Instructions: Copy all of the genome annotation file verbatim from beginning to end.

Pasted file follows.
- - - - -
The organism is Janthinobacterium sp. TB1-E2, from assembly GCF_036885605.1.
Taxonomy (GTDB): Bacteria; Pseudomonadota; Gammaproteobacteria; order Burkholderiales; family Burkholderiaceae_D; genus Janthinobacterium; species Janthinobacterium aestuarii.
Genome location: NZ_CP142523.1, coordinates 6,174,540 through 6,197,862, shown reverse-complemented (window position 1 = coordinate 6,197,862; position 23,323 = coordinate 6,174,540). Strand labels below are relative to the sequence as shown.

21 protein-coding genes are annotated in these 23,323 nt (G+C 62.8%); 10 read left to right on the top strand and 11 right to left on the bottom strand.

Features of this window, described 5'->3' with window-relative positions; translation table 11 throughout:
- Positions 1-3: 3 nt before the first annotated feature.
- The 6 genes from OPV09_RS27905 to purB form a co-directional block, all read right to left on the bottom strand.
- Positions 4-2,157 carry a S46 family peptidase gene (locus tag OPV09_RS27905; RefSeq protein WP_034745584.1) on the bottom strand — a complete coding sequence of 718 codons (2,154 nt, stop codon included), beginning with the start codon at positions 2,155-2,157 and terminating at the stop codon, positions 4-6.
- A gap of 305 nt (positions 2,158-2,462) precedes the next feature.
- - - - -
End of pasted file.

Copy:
The organism is Janthinobacterium sp. TB1-E2, from assembly GCF_036885605.1.
Taxonomy (GTDB): Bacteria; Pseudomonadota; Gammaproteobacteria; order Burkholderiales; family Burkholderiaceae_D; genus Janthinobacterium; species Janthinobacterium aestuarii.
Genome location: NZ_CP142523.1, coordinates 6,174,540 through 6,197,862, shown reverse-complemented (window position 1 = coordinate 6,197,862; position 23,323 = coordinate 6,174,540). Strand labels below are relative to the sequence as shown.

21 protein-coding genes are annotated in these 23,323 nt (G+C 62.8%); 10 read left to right on the top strand and 11 right to left on the bottom strand.

Features of this window, described 5'->3' with window-relative positions; translation table 11 throughout:
- Positions 1-3: 3 nt before the first annotated feature.
- The 6 genes from OPV09_RS27905 to purB form a co-directional block, all read right to left on the bottom strand.
- Positions 4-2,157 carry a S46 family peptidase gene (locus tag OPV09_RS27905; RefSeq protein WP_034745584.1) on the bottom strand — a complete coding sequence of 718 codons (2,154 nt, stop codon included), beginning with the start codon at positions 2,155-2,157 and terminating at the stop codon, positions 4-6.
- A gap of 305 nt (positions 2,158-2,462) precedes the next feature.